Beth Israel Medical Center in New York City led the research, conducted in 11 hospitals, which found that live music can be beneficial to premature babies. In the study, music therapists helped parents transform their favorite tunes into lullabies.
The researchers concluded that live music, played or sung, helped to slow infants' heartbeats, calm their breathing, improve sucking behaviors important for feeding, aid sleep and promote states of quiet alertness. Doctors and researchers say that by reducing stress and stabilizing vital signs, music can allow infants to devote more energy to normal development.
And while the effects may be subtle, small improvements can be significant. Premature births have increased since 1990, to nearly 500,000 a year, one of every nine children born in the United States.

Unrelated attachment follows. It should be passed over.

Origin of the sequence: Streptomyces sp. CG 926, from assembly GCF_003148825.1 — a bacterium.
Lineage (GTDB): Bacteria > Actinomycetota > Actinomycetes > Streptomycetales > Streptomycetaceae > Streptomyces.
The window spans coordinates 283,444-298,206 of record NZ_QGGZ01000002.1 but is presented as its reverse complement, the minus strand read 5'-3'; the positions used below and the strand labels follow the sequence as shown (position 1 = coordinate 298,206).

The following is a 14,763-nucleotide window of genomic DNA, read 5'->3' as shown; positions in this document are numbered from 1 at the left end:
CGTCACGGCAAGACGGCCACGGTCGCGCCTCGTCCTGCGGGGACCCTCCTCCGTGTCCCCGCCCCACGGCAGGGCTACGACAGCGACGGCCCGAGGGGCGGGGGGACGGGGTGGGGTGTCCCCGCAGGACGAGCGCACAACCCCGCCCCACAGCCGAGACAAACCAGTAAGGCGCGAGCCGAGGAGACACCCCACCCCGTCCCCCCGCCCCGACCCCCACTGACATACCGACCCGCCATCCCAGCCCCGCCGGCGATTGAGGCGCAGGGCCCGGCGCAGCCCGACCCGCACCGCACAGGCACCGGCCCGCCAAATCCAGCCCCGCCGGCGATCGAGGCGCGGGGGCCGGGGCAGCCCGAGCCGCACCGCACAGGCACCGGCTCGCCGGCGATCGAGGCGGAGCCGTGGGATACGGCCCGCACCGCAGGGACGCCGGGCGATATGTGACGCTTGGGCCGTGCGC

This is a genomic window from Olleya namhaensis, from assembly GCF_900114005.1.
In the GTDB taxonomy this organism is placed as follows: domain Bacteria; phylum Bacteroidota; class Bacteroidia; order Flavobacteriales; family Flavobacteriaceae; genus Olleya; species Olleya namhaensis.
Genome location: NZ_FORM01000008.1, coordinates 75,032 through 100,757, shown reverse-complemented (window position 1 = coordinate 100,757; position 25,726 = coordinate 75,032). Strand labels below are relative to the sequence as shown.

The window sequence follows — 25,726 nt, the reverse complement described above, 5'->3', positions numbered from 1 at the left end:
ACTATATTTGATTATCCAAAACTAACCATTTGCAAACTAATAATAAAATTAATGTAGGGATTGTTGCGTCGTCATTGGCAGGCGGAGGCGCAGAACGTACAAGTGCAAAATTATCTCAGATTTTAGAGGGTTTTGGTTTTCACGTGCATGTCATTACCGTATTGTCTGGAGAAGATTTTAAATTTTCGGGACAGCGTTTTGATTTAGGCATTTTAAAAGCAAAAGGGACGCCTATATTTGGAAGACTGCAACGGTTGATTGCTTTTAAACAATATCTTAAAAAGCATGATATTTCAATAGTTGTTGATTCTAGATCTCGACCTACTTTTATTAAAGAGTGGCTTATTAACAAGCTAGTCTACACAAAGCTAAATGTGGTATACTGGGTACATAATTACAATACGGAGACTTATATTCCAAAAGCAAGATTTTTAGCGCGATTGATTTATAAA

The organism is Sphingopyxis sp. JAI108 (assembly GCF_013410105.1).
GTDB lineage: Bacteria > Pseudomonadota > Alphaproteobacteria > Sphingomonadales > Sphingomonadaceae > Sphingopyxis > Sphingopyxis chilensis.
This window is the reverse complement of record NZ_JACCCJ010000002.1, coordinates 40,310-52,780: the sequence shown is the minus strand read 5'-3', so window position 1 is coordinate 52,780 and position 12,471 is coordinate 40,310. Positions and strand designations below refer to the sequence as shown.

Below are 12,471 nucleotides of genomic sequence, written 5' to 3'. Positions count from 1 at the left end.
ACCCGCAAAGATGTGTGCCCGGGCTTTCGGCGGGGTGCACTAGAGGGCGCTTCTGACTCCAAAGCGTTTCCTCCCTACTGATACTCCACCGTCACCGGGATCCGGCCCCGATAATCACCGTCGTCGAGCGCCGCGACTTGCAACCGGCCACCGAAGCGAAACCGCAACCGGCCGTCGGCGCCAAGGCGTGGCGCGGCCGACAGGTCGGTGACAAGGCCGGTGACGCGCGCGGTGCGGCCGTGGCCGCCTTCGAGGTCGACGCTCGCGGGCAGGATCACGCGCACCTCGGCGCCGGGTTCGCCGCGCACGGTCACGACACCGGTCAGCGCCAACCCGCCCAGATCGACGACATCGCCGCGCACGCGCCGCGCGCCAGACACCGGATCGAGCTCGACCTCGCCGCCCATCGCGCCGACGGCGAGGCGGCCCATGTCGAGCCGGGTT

The study, published Monday in the journal Pediatrics, adds to growing research on music and preterm babies. Some hospitals find music as effective as, and safer than, sedating infants before procedures like heart sonograms and brain monitoring. Some neonatologists say babies receiving music therapy leave hospitals sooner, which can aid development and family bonding and save money.
Image: Mother rocking baby, via Shutterstock